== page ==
Buenos Aires, Argentina, Dec 14 – Micro, small and medium enterprises (MSMEs) are becoming a central cog in harnessing demographic dividend and the backbone of development in most developing nations, CS Amina Mohamed has said.
Speaking when he addressed a WTO Conference Business Forum in Buenos Aires, CS Mohamed said MSMEs had become a source of employment, particularly to the youth, who constitute nearly 70pc of our current, global population with the bulk of this proportion residing in Africa.
She said the desire in Africa was to reap maximum benefits from the inclusion of MSMEs into the global value chains.
“Unfortunately, most MSMEs have not been able to leverage the enormous opportunities presented by global value chains that would expose them to a large customer base, as well as opportunities to learn from large firms,” regretted Amb. Mohamed.
Mohamed said the future for Africa on MSMEs was very promising with the Continental Free Trade Area (CFTA), which once concluded will offer an important platform for the enterprises to competitively engage in production and gain valuable market access.
On trade facilitation, Amb Mohamed said commendable progress was made during the 9th Ministerial Conference in Bali where the Trade Facilitation Agreement (TFA), was adopted.
“The objective of the TFA is to improve the efficiency and effectiveness of agencies that oversee trade, especially in developing countries, by reducing bureaucratic red tape at the borders, simplifying customs procedures and improving enforcement capabilities through the application of technological solutions and institutional reforms. The TFA could reduce worldwide trade costs by between 12.5% and 17.5%,” said Ms. Mohamed.
On agriculture, CS Amina said it remained a critical issue in view of the significance of the sector to the livelihoods of millions of people. During the 10th Ministerial Conference in Nairobi, significant progress on elimination of export subsidies was made.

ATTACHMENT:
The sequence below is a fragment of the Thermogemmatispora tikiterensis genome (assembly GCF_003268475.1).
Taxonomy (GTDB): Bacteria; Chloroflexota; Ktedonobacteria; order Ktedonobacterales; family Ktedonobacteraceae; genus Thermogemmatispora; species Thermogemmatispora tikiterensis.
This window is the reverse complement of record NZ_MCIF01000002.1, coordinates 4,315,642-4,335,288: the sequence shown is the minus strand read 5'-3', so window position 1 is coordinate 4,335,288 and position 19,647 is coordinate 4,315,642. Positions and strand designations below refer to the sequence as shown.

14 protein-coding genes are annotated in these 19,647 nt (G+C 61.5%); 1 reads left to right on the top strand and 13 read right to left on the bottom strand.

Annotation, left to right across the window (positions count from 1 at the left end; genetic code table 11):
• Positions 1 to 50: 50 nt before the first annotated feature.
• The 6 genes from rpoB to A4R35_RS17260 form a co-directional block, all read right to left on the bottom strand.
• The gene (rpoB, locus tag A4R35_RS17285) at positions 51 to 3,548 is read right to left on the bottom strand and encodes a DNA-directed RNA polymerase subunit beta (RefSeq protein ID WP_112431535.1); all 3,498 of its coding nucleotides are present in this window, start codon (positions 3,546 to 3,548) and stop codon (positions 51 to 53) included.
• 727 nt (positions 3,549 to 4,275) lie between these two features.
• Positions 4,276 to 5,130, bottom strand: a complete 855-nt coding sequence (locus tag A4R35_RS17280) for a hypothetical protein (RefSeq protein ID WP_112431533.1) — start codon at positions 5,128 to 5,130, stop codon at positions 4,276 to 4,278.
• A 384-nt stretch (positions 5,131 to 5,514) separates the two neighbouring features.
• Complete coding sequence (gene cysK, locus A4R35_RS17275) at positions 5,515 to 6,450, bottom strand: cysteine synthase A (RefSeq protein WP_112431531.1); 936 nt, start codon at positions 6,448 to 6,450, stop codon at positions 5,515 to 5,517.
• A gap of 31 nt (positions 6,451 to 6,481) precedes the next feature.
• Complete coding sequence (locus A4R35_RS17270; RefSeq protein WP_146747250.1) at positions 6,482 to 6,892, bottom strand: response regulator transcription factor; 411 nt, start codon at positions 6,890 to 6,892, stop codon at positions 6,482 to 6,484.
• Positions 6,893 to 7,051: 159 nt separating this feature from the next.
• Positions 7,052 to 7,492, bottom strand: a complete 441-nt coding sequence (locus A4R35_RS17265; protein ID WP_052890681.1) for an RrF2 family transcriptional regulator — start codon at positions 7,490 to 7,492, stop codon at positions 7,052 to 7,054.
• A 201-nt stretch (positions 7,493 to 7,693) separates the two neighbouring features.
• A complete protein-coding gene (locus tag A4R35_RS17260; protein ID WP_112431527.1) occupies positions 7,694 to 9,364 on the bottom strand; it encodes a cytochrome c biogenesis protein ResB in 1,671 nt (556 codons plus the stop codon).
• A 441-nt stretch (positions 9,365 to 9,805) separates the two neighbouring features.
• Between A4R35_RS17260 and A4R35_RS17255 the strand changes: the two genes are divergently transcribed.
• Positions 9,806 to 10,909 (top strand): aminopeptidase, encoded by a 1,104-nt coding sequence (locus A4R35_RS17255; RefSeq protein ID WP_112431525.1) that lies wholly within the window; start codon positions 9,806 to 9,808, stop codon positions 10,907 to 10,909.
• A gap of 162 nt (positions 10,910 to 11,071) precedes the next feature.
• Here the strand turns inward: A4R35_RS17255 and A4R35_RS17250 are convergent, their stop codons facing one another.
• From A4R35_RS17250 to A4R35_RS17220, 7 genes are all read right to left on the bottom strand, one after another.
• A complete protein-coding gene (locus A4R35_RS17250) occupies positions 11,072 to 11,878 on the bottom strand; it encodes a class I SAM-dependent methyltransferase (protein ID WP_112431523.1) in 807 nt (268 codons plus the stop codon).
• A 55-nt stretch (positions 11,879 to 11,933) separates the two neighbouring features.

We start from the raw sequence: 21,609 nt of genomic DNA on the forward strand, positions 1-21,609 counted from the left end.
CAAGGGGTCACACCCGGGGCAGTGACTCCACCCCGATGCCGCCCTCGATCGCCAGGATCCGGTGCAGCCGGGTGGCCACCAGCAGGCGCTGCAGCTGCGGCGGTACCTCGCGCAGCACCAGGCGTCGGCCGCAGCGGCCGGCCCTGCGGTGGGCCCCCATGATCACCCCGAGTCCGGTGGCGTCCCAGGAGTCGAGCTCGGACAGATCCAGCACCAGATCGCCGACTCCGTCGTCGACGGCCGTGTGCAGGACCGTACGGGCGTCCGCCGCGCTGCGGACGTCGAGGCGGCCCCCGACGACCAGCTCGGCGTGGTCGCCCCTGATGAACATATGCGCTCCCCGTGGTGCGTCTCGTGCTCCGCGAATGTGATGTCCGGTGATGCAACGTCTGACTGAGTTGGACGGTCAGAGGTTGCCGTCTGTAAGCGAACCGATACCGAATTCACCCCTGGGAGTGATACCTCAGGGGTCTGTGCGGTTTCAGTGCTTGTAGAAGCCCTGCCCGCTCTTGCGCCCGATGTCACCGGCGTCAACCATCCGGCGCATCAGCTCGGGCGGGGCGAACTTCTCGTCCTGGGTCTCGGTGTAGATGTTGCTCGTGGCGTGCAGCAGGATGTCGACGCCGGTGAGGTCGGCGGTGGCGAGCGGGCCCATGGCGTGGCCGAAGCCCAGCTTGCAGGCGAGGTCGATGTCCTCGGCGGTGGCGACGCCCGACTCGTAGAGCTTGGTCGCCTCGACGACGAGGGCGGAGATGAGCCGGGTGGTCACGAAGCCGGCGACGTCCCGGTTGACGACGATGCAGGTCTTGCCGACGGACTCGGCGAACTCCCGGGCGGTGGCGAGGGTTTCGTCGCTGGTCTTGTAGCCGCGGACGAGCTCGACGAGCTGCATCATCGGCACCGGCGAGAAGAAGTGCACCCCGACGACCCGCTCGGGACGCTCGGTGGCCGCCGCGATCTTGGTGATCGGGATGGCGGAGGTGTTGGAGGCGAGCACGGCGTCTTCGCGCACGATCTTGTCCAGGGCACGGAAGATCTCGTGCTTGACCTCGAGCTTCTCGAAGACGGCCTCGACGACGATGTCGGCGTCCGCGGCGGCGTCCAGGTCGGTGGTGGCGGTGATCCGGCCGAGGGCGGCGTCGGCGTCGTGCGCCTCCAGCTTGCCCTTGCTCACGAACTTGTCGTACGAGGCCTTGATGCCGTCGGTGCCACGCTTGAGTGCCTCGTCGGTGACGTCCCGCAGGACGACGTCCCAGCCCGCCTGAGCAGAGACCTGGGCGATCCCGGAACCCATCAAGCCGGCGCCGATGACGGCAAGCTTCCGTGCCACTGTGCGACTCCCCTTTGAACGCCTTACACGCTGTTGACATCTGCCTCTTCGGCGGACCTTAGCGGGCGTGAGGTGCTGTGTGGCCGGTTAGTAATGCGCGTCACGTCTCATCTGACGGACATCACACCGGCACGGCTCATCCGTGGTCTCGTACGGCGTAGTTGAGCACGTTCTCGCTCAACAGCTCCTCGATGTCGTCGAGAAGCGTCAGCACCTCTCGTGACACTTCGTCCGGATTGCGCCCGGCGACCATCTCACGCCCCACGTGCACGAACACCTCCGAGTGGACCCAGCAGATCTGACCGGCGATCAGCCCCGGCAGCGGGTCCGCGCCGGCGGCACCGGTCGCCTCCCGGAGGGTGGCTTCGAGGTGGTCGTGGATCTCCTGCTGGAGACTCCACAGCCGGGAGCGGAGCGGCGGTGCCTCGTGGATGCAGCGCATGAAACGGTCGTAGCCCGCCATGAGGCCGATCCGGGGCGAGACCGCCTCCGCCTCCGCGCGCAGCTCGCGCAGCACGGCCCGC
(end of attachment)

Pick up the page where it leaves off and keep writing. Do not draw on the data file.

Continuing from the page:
She, however, said there were concerns that justify the need to foster the value-based multilateral trading system.
“For instance, Africa imports over $35 billion worth of food, yet the continent constitutes over 60% of the global unutilised arable land. Continued negotiations will provide a level playing field in the international market for the benefit of exporters by improving the productive capacities to produce internationally competitive goods,” said Ms. Mohamed.
CS Mohamed called for collective commitment to open multilateralism and a World Trade Organisation that delivers meaningful results.
“We can create an environment where important trade actors, including micro, small and medium enterprises, manufacturers and exporters can jointly engage to benefit from the gains of global trade. It is an avenue where challenges and concerns should be shared and addressed for the sake of a better future,” said Amb. Mohamed.
She called for fostering of policies designed to address problems associated with financial services, certification, access to technology, procurement, and other supply-side constraints, to support women in trade.
“Countries must also deepen their collaboration and cooperation so that trade barriers are minimised,” said CS Mohamed.
The inaugural Business Forum brought together world leaders, policymakers, the business community, academia and civil society to freely exchange views on multilateralism, global trade and its prospects.